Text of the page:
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Losing Louis
Hampstead Theatre, London

Rachel Wagstaff
posted 26 January 2005

Simon Mendes da Costa's new play, Losing Louis, delights and entertains in this excellent production at the Hampstead Theatre. It is slick, fast-paced, and littered with lines that had me in hysterics.

Set in a family bedroom in two time frames, the 1950s and present day, we see the effects of Louis' infidelity reverberating in his own lifetime, and in the aftermath of his death. The unfolding family saga is compelling and, as more and more is revealed, everything makes perfect sense, while not being wholly predictable. Although one would not imagine this to be the most likely material for amusement, perhaps the most striking thing about the play are the many excellently constructed and equally excellently delivered jokes, along with situations themselves that border on the farcical.

Robin Lefevre's directing is first class, not only in the way the scenes are seamlessly interwoven, but also in the attention to detail within the scenes themselves. After returning from the rather muddy and rainy burial, the characters come onstage suitably disgruntled, tights laddered and the gentlemen's trousers muddied at the bottom. Although the action all takes place in one room, it is never dull or claustrophobic to watch. The set is elaborate and a beautifully constructed main bedroom in a large family house. I was most impressed when I first walked in, and was still enjoying looking at the room's furnishings and props by the end of the production.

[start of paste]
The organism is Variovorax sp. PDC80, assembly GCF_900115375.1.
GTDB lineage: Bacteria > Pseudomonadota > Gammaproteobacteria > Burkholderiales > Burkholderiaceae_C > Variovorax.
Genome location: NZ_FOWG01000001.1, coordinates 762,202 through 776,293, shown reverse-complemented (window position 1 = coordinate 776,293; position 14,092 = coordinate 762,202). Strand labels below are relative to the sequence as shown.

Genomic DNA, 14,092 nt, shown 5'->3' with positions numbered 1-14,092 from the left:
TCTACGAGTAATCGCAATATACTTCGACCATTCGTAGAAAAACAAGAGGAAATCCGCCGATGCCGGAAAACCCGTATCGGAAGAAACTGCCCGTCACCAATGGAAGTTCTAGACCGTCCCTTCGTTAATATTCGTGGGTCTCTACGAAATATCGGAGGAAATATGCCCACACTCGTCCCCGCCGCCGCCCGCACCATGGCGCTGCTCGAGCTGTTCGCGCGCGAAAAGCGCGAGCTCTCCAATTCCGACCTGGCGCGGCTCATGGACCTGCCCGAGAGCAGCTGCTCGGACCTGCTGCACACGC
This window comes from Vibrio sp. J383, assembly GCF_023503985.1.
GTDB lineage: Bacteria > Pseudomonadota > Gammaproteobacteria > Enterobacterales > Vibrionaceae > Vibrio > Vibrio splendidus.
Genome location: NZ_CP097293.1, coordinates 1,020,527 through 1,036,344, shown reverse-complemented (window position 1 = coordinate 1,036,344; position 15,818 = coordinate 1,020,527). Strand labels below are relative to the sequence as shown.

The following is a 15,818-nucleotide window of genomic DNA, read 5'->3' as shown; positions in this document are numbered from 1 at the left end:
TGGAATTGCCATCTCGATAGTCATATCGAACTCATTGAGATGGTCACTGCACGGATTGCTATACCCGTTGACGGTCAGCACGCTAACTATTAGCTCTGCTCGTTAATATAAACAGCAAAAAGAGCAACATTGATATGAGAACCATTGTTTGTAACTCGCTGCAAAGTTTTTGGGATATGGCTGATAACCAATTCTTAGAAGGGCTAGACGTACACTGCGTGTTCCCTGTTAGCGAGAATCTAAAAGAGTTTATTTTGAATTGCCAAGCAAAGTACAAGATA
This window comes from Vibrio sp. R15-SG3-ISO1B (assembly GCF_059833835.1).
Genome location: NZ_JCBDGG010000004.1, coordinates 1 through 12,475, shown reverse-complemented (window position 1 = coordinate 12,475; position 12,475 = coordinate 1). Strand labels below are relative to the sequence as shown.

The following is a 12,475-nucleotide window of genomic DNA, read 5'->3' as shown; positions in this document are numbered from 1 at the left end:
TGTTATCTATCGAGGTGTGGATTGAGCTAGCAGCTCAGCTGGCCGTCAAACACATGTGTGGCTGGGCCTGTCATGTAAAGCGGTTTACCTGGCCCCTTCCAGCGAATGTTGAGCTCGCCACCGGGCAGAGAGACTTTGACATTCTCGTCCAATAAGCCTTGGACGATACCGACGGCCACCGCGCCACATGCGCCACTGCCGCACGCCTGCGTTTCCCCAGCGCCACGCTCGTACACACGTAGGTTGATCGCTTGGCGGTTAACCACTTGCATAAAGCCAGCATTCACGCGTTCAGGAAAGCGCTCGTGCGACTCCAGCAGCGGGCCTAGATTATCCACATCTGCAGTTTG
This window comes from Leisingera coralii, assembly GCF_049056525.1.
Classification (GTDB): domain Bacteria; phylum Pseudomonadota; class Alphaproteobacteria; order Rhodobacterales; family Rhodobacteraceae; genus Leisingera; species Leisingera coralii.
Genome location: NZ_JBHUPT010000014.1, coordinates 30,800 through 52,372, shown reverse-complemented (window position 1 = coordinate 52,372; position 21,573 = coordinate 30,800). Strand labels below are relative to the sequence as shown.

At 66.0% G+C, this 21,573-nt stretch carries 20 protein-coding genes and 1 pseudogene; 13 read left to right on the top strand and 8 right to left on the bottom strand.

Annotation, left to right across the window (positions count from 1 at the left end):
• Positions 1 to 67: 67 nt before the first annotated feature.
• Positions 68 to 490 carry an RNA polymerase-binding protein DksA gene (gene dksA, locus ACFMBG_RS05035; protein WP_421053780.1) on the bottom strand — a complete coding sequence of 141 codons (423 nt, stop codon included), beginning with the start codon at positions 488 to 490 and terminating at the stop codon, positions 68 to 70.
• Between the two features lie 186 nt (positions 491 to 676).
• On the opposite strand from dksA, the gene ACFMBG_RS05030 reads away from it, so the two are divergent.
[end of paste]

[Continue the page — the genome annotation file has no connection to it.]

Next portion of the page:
There is not a single weak link in the acting either. Alison Steadman and Lynda Bellingham are brilliant as the enthusiastic Sheila and her husband's brother's rather more glamorous wife, Elizabeth. David Horovitch and Brian Protheroe bring pathos and gravitas to their roles of Tony and Reggie. Anita Briem gives a lovely and touching performance as Bella, in love with Louis, and Jason Durr and Emma Cunniffe are both compelling as the 1950s couple, Louis and Bobbie.

The script is well constructed, as well as witty. As the play focuses on the complications of one particular family, it does not hold a great political message, but it explores emotions that most of us experience: the irrationality of love, and the inability to let go of our childhood memories and scars. I for one will be rushing out when the next Simon Mendes da Costa play emerges.

I was not alone in finding this play utterly engaging, and the warm response the audience gave throughout was matched by a highly enthusiastic curtain call. I can see why people are talking about this play deserving a West End transfer. The production itself is superb, and although the script may not change the world, it certainly makes for a highly enjoyable evening.

Till 19 February 2005

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